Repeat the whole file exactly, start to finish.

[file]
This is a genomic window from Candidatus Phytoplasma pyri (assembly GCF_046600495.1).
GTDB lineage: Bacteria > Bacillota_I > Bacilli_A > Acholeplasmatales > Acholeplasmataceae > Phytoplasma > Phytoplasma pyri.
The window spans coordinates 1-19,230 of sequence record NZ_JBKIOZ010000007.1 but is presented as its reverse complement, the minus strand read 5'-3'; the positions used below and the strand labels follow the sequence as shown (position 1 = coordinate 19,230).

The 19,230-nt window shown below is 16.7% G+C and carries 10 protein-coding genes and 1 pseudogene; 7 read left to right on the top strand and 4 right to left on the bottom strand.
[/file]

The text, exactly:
This is a genomic window from Candidatus Phytoplasma pyri (assembly GCF_046600495.1).
GTDB lineage: Bacteria > Bacillota_I > Bacilli_A > Acholeplasmatales > Acholeplasmataceae > Phytoplasma > Phytoplasma pyri.
The window spans coordinates 1-19,230 of sequence record NZ_JBKIOZ010000007.1 but is presented as its reverse complement, the minus strand read 5'-3'; the positions used below and the strand labels follow the sequence as shown (position 1 = coordinate 19,230).

The 19,230-nt window shown below is 16.7% G+C and carries 10 protein-coding genes and 1 pseudogene; 7 read left to right on the top strand and 4 right to left on the bottom strand.